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Lighthouses back in the spotlight

The Canadian Lighthouses of Lake Superior prepare for another season sharing historical lighthouses with public.
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(Leith Dunick, tbnewswatch.com)

THUNDER BAY - Beacons of light that once guided sailors through perilous waters will be shining again this summer, as a group dedicated to preserving historical lighthouses in the region prepares for another season.

The Canadian Lighthouses of Lake Superior is hoping to offer more opportunities for the public to visit and enjoy these historical landmarks.

“They belong to the public,” said Paul Capon, chair of board with the Canadian Lighthouses of Lake Superior. “They’ve paid for them over the last 150 years.”

The group of more than 60 members seeks to preserve, protect, and promote public access to Canadian lighthouses on Lake Superior. Three lighthouses are leased by CLLS from the Department of Fisheries and Oceans Canada, which include Shaganash Island Lighthouse, Porphery Lighthouse, and Trowbridge Island Lighthouse.

The CLLS has been in operation for the past four years and in that time a lot of work has been completed on maintaining and restoring the light houses. But Capon said there is more work to be done.

“We’re going to be doing a bit more focus this year on Trowbridge Lighthouse,” he said. “We did trail work last year and we have to finish off some stair and docking work on that facility. And there is work on the house there that needs to be done.”

In keeping with sharing these lighthouses with the public, CLLS will once again be offering artist residency programs and summer placements for students.

Last year, two summer students worked at the lighthouses, interacting with the public, giving tours, and maintaining the grounds.

“They spend time as well on a project,” Capon said. “Last year, the two individuals did cataloguing of all the wild plants on the island and did a book for people to look at.”

The artist residency program, which provides artists with an opportunity to stay at one of the lighthouses for a one or two week term, is really gaining popularity, according to Capon, which he thinks has to do with the natural beauty of the area.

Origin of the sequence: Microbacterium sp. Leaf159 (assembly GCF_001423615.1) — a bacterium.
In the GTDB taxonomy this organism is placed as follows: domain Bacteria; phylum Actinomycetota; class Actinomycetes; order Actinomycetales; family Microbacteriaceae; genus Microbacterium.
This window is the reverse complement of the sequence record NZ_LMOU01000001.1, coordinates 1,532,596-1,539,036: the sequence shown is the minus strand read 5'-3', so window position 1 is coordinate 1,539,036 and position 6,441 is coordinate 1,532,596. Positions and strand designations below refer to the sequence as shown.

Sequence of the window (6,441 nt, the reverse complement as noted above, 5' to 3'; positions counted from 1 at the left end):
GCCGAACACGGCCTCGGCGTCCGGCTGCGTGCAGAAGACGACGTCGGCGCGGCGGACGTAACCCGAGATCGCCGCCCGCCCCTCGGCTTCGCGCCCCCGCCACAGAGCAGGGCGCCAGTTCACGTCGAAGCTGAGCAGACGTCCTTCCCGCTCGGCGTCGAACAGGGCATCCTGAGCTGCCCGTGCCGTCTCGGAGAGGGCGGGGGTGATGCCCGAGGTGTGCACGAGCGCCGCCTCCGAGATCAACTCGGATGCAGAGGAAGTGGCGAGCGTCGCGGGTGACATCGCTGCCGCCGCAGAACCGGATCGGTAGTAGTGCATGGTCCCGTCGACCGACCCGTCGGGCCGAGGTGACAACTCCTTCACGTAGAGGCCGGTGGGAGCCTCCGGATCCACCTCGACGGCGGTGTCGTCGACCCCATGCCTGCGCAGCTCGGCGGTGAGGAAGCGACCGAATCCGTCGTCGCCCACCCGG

“I think you have a sense of serenity and beauty and just a chance to work in a setting that is not your normal setting,” he said. “It is a very quiet area. You really feel the beauty of Northwestern Ontario when you’re on those sites.”

Four people participated in the artist residency program last year and the CLLS are seeking four more this year in various artistic disciplines, including photographers, videographers, painters, and writers.

“The types of work people have done, surprisingly is very varied,” Capon said. “Each of them is unique and I think when you listen to the people who have done that work, they really found it to be quite enlightening.”

The CLLS will be hosting a fundraising dinner on May 5 at the Prince Arthur Hotel. The goal is to raise $5,000, which Capon said will be used to pay for basic support services such as insurance and maintenance as well as possibly providing easier access to the remote lighthouses.

“We want to start planning for broader transportation to these facilities,” he said. “One of the things our surveys and people that have talked to us said is they would really like to volunteer or visit if they had a boat. So our long-term goal is to get a boat to take people out to these facilities.”

For more information, visit the Canadian Lighthouses of Lake Superior website.   



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